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Hospital Pediatrics and the Mental Health Crisis

The COVID-19 pandemic and actions designed to reduce infection spread accelerated already worsening rates of depression, trauma, anxiety, and suicidality for children and adolescents. It is now over 18 months since the American Academy of Pediatrics (AAP), American Academy of Child & Adolescent Psychiatry (AACAP), and Children’s Hospital Association (CH) declared a national state of emergency in children’s mental health, and children and adolescents continue to suffer profoundly. Nationwide the ambulatory system to care for these children and adolescents is overburdened and stretched too thin, resulting in children and teenagers in crisis states not having access to available psychiatric beds and hence increasingly “boarding” in pediatric emergency rooms or medical beds where limited definitive mental health treatment is available. The crisis has taken the harshest toll on those from historically marginalized racial and ethnic groups as well as LGBTQ+ children and teenagers. Additionally, more recent evidence has found that hospital care, such as use of restraints, serves to widen disparities with Black children and adolescents being more likely to be physically restrained.

Hospital Pediatrics would like to announce that our May 2024 issue will focus on Hospital Care and the Mental Health Crisis coincident with Mental Health Awareness Month. We will accept articles in all of our regular article types (e.g., original science, perspectives), and our new Health Equity Rounds article type is a particularly excellent opportunity to bring patient and family stories to this challenge. We are particularly interested in submissions in community settings as well as at university-affiliated hospitals addressing:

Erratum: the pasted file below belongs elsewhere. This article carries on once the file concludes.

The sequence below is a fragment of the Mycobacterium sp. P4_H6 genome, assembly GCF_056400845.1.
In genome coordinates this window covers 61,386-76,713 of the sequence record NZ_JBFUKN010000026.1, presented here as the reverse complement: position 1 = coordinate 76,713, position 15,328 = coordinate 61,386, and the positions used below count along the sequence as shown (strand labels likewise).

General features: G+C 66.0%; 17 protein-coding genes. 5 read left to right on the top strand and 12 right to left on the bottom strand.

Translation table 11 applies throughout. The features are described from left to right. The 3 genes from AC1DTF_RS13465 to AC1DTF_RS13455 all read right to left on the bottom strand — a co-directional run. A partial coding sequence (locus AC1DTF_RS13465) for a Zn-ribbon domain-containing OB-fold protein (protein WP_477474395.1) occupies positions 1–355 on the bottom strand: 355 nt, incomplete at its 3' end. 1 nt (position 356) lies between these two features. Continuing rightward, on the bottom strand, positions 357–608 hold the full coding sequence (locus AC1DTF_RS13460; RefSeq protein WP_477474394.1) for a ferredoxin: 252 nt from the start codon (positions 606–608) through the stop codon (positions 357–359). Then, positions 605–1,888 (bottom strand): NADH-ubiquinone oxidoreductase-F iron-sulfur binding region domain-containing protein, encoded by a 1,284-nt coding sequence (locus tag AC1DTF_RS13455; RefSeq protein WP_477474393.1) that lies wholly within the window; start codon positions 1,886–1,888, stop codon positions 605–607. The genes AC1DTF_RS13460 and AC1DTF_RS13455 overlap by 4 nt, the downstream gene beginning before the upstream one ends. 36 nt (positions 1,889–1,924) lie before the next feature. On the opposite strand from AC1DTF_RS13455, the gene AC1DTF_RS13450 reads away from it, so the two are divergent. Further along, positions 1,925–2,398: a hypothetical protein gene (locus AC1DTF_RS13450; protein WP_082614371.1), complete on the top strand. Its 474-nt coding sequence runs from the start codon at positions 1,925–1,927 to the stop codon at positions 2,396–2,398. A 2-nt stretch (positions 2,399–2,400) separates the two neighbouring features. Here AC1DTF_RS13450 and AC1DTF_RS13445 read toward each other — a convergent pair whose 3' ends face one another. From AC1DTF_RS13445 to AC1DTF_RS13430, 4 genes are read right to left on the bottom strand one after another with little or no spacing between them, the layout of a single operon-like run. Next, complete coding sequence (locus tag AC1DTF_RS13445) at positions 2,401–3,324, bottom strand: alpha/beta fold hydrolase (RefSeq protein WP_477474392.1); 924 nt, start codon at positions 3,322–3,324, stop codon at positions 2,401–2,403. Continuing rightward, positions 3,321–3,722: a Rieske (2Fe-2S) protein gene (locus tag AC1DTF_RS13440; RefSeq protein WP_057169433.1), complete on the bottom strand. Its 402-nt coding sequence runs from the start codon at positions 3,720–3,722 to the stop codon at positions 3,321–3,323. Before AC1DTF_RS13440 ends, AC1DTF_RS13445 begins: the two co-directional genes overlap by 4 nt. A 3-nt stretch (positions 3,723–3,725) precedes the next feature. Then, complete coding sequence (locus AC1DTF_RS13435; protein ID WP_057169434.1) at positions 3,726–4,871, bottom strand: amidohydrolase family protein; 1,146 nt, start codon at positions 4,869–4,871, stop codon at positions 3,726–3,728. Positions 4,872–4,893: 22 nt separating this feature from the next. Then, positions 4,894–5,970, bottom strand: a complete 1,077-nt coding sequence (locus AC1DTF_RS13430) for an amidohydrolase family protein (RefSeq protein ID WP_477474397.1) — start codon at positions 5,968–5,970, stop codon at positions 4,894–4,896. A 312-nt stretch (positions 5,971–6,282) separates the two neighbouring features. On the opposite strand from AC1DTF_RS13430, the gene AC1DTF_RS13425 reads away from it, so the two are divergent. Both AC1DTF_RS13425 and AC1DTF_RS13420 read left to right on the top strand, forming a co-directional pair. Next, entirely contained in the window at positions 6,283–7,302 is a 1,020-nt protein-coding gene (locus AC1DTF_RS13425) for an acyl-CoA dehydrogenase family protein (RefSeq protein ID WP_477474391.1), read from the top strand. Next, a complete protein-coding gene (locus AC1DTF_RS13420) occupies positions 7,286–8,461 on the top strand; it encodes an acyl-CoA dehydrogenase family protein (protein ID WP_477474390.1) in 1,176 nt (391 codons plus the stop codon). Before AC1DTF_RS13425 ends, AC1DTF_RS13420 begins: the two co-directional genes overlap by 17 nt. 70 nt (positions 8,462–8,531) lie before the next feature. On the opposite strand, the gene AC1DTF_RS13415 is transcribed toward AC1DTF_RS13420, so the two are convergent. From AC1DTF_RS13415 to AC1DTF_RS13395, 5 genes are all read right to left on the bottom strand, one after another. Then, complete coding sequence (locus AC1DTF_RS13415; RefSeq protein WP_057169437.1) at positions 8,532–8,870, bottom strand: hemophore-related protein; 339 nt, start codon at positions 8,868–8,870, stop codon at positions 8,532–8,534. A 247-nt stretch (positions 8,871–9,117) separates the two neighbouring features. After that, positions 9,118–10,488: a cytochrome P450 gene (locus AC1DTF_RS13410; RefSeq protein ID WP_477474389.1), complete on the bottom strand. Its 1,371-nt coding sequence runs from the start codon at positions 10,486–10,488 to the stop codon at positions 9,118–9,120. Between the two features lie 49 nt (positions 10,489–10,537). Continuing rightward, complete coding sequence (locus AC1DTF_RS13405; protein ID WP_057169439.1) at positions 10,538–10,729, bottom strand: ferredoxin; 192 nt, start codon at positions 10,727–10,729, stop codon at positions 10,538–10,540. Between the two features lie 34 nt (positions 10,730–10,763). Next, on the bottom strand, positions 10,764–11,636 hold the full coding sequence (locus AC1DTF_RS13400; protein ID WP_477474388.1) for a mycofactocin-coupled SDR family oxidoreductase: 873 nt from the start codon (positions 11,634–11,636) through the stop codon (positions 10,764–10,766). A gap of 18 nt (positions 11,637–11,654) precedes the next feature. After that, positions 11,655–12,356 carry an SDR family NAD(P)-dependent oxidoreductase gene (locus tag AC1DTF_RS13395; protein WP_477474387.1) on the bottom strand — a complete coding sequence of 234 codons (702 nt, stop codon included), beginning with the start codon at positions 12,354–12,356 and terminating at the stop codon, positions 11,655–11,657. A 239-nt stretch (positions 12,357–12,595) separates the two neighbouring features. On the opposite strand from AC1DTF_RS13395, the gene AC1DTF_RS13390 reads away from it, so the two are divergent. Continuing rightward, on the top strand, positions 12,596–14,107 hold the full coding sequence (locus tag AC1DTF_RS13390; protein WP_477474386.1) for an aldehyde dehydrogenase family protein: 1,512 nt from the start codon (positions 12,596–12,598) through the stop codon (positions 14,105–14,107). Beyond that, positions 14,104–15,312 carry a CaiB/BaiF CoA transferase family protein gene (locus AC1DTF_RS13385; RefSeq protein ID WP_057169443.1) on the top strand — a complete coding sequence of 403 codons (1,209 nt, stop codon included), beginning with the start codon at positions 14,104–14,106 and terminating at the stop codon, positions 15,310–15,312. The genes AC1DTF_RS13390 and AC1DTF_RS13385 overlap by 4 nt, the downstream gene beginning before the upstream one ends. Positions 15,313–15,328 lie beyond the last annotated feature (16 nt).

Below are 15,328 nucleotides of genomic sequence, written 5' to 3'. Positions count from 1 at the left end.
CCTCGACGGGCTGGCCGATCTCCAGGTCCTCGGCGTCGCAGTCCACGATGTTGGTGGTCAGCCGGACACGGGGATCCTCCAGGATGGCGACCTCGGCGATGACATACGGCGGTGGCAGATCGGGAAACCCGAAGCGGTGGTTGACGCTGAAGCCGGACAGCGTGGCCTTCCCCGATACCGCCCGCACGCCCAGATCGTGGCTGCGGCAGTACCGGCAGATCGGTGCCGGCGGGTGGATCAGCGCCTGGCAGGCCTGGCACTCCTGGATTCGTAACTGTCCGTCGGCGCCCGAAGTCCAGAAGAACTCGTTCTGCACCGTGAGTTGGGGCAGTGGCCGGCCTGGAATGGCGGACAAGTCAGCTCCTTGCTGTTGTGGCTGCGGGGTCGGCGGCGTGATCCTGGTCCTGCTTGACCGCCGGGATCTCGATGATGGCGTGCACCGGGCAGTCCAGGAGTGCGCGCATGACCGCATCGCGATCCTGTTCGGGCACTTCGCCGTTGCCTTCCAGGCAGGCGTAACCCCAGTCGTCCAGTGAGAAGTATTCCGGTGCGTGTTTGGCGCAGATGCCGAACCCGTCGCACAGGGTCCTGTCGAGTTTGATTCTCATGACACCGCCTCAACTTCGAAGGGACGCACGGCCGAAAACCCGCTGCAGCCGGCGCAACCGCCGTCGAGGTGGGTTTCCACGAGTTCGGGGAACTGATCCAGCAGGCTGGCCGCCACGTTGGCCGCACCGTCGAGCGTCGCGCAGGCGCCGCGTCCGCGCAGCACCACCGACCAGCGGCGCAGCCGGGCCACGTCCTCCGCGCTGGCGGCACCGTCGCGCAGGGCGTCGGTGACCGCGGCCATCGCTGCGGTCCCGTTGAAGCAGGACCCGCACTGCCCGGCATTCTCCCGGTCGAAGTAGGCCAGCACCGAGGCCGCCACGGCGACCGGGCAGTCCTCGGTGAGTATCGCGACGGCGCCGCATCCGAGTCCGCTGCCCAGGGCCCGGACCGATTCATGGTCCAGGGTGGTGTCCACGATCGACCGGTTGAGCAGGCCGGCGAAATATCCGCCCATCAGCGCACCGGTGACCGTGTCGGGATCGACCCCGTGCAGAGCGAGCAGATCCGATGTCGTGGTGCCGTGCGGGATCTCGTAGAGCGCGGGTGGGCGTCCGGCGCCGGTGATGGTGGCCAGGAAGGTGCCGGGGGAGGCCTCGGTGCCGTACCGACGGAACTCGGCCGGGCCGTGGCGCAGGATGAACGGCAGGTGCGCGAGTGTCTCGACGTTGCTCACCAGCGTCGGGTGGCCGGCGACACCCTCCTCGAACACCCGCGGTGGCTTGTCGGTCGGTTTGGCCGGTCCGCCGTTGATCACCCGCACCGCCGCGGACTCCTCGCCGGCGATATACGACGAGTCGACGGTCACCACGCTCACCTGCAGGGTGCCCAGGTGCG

• Research to understand and improve hospital-based (emergency department and hospital floors) care for children and adolescents with mental health emergencies.

  • Quality improvement interventions in the emergency department, hospital floor, and community setting that aim to impact patient- or systems-level outcomes (e.g., flow, boarding time) for hospital care.

  • Innovative models to improve care for these children (e.g., telehealth-delivered cognitive behavioral therapy)

  • Research and quality improvement work to reduce disparities in health care and outcomes for this group.

  • Educational innovations to train hospital-based clinicians in job responsibilities that were inadequately addressed in residency and fellowship training even 10 years ago.

  • Interventions to support parent/caregiver mental health and well-being of hospitalized children going through these crises.

  • Programmatic work to support hospital-based clinicians well-being, reduce moral distress in the care of patients where often little therapy can be given directly.

  • Advocacy and health policy work targeting child and adolescent mental health care and access.

While we are excited to receive submissions related to Hospital Care and the Mental Health Crisis, and we are committed to publishing these regularly, please submit by December 8th, 2023 to ensure consideration for our May issue.

*Please note: All submissions must undergo peer review prior to a decision being made as to whether they will publish.

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